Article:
The effects of feedingLactobacillus pentosuson growth, immunity, and disease resistance inHaliotis discus hannaiIno

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Abstract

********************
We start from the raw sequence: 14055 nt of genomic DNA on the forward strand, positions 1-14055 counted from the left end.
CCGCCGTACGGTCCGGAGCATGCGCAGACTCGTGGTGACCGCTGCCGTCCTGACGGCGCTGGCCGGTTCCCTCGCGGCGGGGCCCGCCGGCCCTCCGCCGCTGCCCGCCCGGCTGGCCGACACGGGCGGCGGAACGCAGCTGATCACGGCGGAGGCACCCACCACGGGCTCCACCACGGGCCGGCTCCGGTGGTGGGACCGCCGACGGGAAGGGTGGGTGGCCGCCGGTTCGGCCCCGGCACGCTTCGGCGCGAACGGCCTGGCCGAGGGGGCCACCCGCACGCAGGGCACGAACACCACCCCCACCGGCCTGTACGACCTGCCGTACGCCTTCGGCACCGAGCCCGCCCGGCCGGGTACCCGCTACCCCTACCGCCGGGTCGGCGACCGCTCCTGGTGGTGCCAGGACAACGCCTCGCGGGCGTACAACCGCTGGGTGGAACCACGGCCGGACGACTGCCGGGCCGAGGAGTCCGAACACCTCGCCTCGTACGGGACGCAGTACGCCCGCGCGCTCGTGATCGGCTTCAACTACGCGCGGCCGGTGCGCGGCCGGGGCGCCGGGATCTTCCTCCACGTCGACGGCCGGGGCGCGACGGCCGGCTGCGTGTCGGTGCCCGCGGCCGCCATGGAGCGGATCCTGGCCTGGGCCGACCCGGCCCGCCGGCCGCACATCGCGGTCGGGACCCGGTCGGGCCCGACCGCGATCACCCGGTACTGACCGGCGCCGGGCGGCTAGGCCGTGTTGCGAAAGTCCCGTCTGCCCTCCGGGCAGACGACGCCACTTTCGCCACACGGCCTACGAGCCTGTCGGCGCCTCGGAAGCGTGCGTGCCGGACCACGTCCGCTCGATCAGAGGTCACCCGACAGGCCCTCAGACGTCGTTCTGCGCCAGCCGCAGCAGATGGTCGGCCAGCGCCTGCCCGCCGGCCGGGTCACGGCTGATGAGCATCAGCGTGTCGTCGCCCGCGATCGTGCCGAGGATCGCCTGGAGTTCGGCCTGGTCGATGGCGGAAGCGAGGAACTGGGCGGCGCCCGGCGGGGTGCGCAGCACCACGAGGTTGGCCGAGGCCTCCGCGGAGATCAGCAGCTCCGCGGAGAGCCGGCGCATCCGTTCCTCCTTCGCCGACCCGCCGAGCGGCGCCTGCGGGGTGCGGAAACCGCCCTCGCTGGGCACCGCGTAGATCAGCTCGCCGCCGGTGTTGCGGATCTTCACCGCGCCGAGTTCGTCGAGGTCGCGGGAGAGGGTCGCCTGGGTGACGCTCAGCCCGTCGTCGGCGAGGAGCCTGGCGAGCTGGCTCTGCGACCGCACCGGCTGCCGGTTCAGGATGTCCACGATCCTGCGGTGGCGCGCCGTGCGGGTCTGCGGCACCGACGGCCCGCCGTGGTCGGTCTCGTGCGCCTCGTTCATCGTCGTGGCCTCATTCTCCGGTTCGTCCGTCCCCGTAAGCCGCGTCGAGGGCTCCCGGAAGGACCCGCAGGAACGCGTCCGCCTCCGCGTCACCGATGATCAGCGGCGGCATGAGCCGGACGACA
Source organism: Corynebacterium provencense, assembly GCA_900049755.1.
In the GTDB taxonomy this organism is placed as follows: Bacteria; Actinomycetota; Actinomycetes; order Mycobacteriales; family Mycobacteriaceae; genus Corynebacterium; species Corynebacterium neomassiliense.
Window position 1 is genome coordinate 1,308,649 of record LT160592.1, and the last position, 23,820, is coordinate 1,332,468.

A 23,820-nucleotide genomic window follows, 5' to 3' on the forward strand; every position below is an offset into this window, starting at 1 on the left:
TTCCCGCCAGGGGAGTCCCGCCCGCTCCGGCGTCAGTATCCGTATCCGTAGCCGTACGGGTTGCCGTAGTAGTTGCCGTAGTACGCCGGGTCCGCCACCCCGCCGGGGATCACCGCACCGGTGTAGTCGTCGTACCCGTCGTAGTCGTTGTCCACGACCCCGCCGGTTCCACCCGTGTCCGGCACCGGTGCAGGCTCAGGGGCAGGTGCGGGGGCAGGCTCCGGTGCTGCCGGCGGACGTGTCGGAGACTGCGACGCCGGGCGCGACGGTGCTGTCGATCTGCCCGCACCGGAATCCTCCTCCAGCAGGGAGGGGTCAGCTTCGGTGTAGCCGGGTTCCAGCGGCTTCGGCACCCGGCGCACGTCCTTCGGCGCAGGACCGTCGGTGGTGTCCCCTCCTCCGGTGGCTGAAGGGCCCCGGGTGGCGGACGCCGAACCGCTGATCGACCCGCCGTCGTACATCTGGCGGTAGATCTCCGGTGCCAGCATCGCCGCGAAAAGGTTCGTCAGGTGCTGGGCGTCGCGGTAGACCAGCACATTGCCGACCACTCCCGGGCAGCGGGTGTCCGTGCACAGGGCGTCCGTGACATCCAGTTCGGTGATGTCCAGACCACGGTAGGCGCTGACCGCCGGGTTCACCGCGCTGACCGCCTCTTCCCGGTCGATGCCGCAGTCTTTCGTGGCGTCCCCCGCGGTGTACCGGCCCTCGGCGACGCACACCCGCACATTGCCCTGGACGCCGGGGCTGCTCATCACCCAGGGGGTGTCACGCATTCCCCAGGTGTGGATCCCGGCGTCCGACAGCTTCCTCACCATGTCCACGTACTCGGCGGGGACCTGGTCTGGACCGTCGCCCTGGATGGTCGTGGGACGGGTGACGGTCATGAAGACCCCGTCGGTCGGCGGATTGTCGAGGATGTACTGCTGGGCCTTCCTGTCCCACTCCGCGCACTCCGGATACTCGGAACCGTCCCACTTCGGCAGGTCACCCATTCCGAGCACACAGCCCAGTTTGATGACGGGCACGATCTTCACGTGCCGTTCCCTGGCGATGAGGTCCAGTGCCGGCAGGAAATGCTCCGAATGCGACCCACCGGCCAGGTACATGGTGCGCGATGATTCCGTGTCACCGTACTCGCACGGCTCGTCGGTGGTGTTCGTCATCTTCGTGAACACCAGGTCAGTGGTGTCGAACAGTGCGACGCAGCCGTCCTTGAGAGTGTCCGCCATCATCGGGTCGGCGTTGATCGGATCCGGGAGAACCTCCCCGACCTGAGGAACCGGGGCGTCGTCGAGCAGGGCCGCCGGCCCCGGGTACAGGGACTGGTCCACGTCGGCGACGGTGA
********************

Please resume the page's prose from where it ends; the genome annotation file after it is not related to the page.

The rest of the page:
To study the effects of probiotic-added food on the survival and growth of abalone (Haliotis discus hannai Ino), the expression levels of nonspecific immune genes and the anti-Vibrio parahaemolyticus infection were examined. During an 8-week culturing experiment in an indoor aquarium and a 2-week V. parahaemolyticus artificial infection experiment, the control group was fed with untreated food once a day, while the experimental groups (L1, L2 and L3) were fed with Lactobacillus pentosus added food. The concentration of probiotics in the experimental food was 103cfu/g (L1), 105cfu/g (L2) and 107cfu/g (L3), respectively. The results showed that the survival rate, shell length-specific growth rate, and the food conversion rate (FCR) of abalones in L1 and L2 were significantly higher than the control group. The food intake of abalones in L3 was significantly lower than that in L1, L2 and the control group, but there was no significant difference in FCR identified between L1, L2 and L3. In the L. pentosus-added groups, the total number of blood lymphocytes, lysozyme activity, acid phosphatase, superoxide dismutase, and expression levels of Mn-superoxide dismutase (Mn-SOD) and thioredoxin peroxidase (TPx) were significantly higher than the control group, while the malondialdehyde (MDA) content was significantly lower than the control group. The phagocytic activity of blood lymphocytes, catalase activity and the expression levels of heat shock protein 70 (HSP70) of abalones in the control group were significantly lower than that in L1 and L2, but there was no significant difference when compared with L3. The levels of O2−, NO produced by respiratory burst of blood lymphocytes and the expression levels of catalase (CAT) in L1 and L2 were significantly higher than both L3 and the control group. Seven days after infection with V. parahaemolyticus, all abalones in the control group were dead. After 14 days the cumulative mortality rate of abalones in the L. pentosus-added groups was significantly lower than that in the control group. Therefore, the 103cfu/g and 105cfu/g L. pentosus-added food not only promoted food intake and growth of abalones, but also improved their non-specific immunity and reduced V. parahaemolyticus infection, indicating that this strain is a good potential candidate for probiotic added food in the aquaculture industry.

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